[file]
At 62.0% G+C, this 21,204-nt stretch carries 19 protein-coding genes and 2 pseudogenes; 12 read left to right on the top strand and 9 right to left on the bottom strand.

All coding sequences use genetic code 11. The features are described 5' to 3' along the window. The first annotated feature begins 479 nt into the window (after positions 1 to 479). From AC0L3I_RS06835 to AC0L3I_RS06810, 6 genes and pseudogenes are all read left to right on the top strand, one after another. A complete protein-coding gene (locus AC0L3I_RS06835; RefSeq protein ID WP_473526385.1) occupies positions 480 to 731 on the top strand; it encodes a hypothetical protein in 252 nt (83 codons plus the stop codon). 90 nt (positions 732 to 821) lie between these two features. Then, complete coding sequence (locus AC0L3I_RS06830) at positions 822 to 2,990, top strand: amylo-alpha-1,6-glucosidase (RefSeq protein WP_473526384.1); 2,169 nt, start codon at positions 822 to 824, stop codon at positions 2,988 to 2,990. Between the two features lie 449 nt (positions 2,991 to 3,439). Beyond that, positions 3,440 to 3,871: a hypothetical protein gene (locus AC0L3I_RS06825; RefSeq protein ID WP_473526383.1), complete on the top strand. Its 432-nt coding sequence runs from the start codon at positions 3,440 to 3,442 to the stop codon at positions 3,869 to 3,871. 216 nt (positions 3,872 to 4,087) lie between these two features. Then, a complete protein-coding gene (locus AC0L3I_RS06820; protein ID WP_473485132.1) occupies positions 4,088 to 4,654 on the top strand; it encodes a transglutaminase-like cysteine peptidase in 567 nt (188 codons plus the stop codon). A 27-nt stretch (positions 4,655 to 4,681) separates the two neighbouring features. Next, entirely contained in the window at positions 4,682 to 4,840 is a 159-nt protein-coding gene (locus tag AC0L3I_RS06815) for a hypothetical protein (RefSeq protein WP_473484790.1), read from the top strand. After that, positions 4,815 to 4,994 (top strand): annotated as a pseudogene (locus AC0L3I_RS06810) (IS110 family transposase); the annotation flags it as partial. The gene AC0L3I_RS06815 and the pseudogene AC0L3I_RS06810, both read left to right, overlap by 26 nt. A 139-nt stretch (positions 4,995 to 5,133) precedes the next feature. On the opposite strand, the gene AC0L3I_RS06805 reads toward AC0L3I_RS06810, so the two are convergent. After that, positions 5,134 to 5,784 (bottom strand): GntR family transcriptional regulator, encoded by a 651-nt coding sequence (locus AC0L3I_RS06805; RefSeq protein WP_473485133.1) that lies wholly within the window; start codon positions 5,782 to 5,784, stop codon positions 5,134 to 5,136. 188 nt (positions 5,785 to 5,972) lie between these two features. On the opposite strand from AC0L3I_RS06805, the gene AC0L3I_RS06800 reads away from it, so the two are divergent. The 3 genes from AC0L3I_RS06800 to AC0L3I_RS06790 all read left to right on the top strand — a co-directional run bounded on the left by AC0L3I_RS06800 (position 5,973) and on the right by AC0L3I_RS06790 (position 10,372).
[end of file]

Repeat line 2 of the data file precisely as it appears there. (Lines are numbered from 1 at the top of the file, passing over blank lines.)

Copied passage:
All coding sequences use genetic code 11. The features are described 5' to 3' along the window. The first annotated feature begins 479 nt into the window (after positions 1 to 479). From AC0L3I_RS06835 to AC0L3I_RS06810, 6 genes and pseudogenes are all read left to right on the top strand, one after another. A complete protein-coding gene (locus AC0L3I_RS06835; RefSeq protein ID WP_473526385.1) occupies positions 480 to 731 on the top strand; it encodes a hypothetical protein in 252 nt (83 codons plus the stop codon). 90 nt (positions 732 to 821) lie between these two features. Then, complete coding sequence (locus AC0L3I_RS06830) at positions 822 to 2,990, top strand: amylo-alpha-1,6-glucosidase (RefSeq protein WP_473526384.1); 2,169 nt, start codon at positions 822 to 824, stop codon at positions 2,988 to 2,990. Between the two features lie 449 nt (positions 2,991 to 3,439). Beyond that, positions 3,440 to 3,871: a hypothetical protein gene (locus AC0L3I_RS06825; RefSeq protein ID WP_473526383.1), complete on the top strand. Its 432-nt coding sequence runs from the start codon at positions 3,440 to 3,442 to the stop codon at positions 3,869 to 3,871. 216 nt (positions 3,872 to 4,087) lie between these two features. Then, a complete protein-coding gene (locus AC0L3I_RS06820; protein ID WP_473485132.1) occupies positions 4,088 to 4,654 on the top strand; it encodes a transglutaminase-like cysteine peptidase in 567 nt (188 codons plus the stop codon). A 27-nt stretch (positions 4,655 to 4,681) separates the two neighbouring features. Next, entirely contained in the window at positions 4,682 to 4,840 is a 159-nt protein-coding gene (locus tag AC0L3I_RS06815) for a hypothetical protein (RefSeq protein WP_473484790.1), read from the top strand. After that, positions 4,815 to 4,994 (top strand): annotated as a pseudogene (locus AC0L3I_RS06810) (IS110 family transposase); the annotation flags it as partial. The gene AC0L3I_RS06815 and the pseudogene AC0L3I_RS06810, both read left to right, overlap by 26 nt. A 139-nt stretch (positions 4,995 to 5,133) precedes the next feature. On the opposite strand, the gene AC0L3I_RS06805 reads toward AC0L3I_RS06810, so the two are convergent. After that, positions 5,134 to 5,784 (bottom strand): GntR family transcriptional regulator, encoded by a 651-nt coding sequence (locus AC0L3I_RS06805; RefSeq protein WP_473485133.1) that lies wholly within the window; start codon positions 5,782 to 5,784, stop codon positions 5,134 to 5,136. 188 nt (positions 5,785 to 5,972) lie between these two features. On the opposite strand from AC0L3I_RS06805, the gene AC0L3I_RS06800 reads away from it, so the two are divergent. The 3 genes from AC0L3I_RS06800 to AC0L3I_RS06790 all read left to right on the top strand — a co-directional run bounded on the left by AC0L3I_RS06800 (position 5,973) and on the right by AC0L3I_RS06790 (position 10,372).